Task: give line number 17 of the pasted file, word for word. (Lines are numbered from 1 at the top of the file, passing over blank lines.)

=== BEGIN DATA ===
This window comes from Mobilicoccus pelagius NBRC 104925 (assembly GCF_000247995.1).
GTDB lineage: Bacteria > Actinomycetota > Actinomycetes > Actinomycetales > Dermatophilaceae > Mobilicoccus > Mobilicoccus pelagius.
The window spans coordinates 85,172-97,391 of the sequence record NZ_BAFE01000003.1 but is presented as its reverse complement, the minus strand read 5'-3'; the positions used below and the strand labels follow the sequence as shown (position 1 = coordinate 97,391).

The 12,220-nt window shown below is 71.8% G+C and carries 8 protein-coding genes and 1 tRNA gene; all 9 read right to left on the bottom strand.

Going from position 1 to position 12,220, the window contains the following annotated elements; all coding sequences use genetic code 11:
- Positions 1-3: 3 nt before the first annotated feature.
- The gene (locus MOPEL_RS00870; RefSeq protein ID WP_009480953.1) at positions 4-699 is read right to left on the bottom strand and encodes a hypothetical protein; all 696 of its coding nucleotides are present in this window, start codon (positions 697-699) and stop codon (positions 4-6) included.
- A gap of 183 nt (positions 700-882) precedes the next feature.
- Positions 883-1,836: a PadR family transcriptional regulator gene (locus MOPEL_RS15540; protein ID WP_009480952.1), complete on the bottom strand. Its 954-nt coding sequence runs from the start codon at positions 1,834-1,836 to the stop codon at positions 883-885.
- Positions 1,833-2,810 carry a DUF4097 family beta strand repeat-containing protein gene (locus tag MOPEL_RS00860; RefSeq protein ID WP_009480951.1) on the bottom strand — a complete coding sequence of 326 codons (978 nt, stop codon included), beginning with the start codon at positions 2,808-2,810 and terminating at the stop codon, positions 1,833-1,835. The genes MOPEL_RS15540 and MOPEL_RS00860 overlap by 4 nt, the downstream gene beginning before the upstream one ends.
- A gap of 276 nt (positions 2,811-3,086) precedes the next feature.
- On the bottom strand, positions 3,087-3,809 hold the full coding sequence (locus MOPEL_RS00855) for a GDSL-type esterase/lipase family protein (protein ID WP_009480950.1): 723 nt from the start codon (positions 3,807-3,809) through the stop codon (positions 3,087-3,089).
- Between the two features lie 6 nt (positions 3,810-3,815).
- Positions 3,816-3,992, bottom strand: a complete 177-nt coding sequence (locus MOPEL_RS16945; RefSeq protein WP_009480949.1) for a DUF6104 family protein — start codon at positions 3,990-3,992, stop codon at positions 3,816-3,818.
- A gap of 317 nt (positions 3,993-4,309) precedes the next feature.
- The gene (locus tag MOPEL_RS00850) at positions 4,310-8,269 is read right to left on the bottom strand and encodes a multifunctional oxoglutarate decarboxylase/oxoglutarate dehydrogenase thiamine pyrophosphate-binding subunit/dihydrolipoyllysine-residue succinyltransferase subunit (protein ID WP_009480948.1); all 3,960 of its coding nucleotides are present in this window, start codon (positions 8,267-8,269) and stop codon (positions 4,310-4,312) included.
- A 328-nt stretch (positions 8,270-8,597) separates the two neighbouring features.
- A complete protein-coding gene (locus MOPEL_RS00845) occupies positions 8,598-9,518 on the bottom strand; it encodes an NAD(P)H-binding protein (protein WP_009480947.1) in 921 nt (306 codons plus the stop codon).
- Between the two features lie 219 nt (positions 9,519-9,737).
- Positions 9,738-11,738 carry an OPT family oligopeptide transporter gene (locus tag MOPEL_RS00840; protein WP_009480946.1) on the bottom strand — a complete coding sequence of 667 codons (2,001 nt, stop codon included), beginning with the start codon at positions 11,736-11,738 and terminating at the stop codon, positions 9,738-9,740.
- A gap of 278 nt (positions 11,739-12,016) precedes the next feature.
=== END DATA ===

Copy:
- A 328-nt stretch (positions 8,270-8,597) separates the two neighbouring features.